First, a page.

TOPEKA, Kan. (AP) _ Kansas Governor Sam Brownback says his office has received a letter from the U.S. Justice Department about the federal government intercepting calls to his office from an ex-legislator's number. Brownback said his office received the letter Wednesday about calls from a number that in 2015 went to then-Senator Michael O'Donnell, a Republican from Wichita. O'Donnell said Wednesday he was shocked to learn his phone was tapped in 2015.  The governor says his letter is similar to letters sent to reporters in Wichita, where businessman Brandon Steven has confirmed he's the subject of an inquiry into his efforts to open a casino in southeast Kansas in 2015. An aide to Senate President Susan Wagle says her office also received a letter. 
 
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Kansas House Panel Rejects Anti-Concealed Carry Bill

TOPEKA, Kan. (AP) — Kansas lawmakers who oppose concealed guns in hospitals and on university campuses have failed to revive legislation that would keep such weapons out after June. The House Federal and State Affairs Committee rejected a bill Wednesday to allow the University of Kansas Medical Center in Kansas City, Kansas, to continue banning concealed guns. The 11-11 vote keeps the bill stuck in committee. A state law will require those institutions and state universities and colleges on July 1 to allow adults 21 and older to carry concealed weapons into buildings that don't have security measures such as guards or metal detectors. An effort to expand the House committee's bill beyond the medical center to other hospitals failed. A Senate committee earlier this month rejected broader limits on concealed carry.

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Kansas Lawmakers Consider Potentially Costly Immigration Bills

TOPEKA, Kan. (AP) _ Kansas law enforcement officers would be required to help immigration officials under two bills before a Kansas Senate committee. One bill would compel the Kansas Highway Patrol to look into an agreement allowing its officers to be trained in federal immigration laws so they could help enforce them. The other would crack down on jurisdictions that don't comply with immigration authorities' requests to detain immigrants who are in the country illegally. The bills are backed by Secretary of State Kris Kobach, who has championed tough voting and immigration bills. But opponents say resources for the highway patrol would be expensive. They also raised concern about the expense of detainments and that the detainments could lead to costly litigation.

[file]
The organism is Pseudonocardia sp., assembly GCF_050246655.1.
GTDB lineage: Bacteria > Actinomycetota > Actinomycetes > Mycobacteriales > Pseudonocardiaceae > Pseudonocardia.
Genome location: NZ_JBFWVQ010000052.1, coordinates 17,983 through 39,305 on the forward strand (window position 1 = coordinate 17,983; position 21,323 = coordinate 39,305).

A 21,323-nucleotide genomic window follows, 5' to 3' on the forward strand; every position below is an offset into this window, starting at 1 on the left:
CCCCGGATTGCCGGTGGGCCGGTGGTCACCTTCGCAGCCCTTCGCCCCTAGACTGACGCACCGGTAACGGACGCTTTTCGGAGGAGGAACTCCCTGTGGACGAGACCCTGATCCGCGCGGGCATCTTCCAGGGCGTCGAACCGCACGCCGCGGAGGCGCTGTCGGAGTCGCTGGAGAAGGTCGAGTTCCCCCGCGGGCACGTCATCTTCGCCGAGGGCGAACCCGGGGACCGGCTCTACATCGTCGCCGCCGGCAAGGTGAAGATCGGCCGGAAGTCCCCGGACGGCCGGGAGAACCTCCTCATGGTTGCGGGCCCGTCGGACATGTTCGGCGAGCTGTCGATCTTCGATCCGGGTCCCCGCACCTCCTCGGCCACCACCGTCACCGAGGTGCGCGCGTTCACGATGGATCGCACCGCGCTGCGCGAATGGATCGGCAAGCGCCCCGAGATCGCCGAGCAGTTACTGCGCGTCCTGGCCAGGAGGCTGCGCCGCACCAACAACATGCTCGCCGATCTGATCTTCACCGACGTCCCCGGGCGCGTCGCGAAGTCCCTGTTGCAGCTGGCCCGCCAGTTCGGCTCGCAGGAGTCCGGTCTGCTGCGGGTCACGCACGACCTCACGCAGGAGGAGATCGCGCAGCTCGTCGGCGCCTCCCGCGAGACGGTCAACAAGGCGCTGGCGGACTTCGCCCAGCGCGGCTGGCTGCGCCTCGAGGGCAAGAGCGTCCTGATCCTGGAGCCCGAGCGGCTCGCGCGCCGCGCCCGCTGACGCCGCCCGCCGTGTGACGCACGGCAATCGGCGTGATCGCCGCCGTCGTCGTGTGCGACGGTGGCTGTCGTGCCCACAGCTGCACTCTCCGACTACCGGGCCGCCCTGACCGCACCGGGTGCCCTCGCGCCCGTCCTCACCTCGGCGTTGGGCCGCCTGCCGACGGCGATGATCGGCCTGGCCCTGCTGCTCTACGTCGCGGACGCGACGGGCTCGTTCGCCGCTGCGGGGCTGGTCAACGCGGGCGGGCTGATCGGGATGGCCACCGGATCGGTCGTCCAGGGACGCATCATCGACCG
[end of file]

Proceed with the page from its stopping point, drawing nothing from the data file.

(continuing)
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Wichita Businessman Wink Hartman Announces Run for Kansas Governor

TOPEKA, Kan. (AP) - Wichita oilman Wink Hartman says he is entering next year's Kansas gubernatorial race. The Topeka Capital-Journal reports Hartman announced Wednesday that he is starting a campaign for the Republican nomination. Governor Sam Brownback can't seek a third term, which leaves the job open for the first time since Democratic Governor Mark Parkinson declined to run in 2010. Hartman is an oil industry business owner and GOP donor. He sought the 4th District seat in the U.S. House in 2010, but lost to Mike Pompeo in the Republican primary. Pompeo recently resigned to accept an appointment as CIA director under President Donald Trump. Hartman says he's "watched the dysfunction in Topeka with increasing frustration." He says Topeka is "creating uncertainty" and "making things more difficult" instead of "improving the quality of life for Kansans."

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Campus Police Prepare for Concealed Carry 

LAWRENCE, Kan. (AP) — The University of Kansas Office of Public Safety is planning to add more positions and new equipment to prepare for allowing concealed handguns on campus. Police Chief Chris Keary tells the Lawrence Journal-World that the office is adding three police officers to patrol busy areas of campus, four portable metal detectors and three security officers to man them. The additions were approved in the latest university budget to abide by a new state law that requires public universities to allow lawful carry of concealed handguns starting July 1. Under the law, buildings can prohibit guns only if the facilities are equipped with adequate security. Keary says no campus building will have permanent security measures. The portable metal detectors are expected to help keep guns out of certain temporary events.

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Chinese National in Kansas Guilty in Engineered Rice Theft 

KANSAS CITY, Kan. (AP) — A Chinese national living in Manhattan, Kansas, is guilty of conspiring to steal proprietary rice seeds developed in the U.S. and giving them to visitors from China. A federal jury on Thursday convicted 50-year-old Weiqiang Zhang of conspiracy to steal trade secrets, conspiracy to commit interstate transportation of stolen property and interstate transportation of stolen property. Zhang was a rice breeder for Ventria Bioscience in Junction City, Kansas, which develops genetically engineered rice for use in therapeutic and medical fields. Trial evidence indicated Zhang took hundreds of seeds from Ventria and stored them at his home Manhattan. In 2013, officials with a crop research institute in China toured facilities in the Midwest with Zhang. Federal officials found Ventria seeds in the visitors' luggage as they prepared to return to China.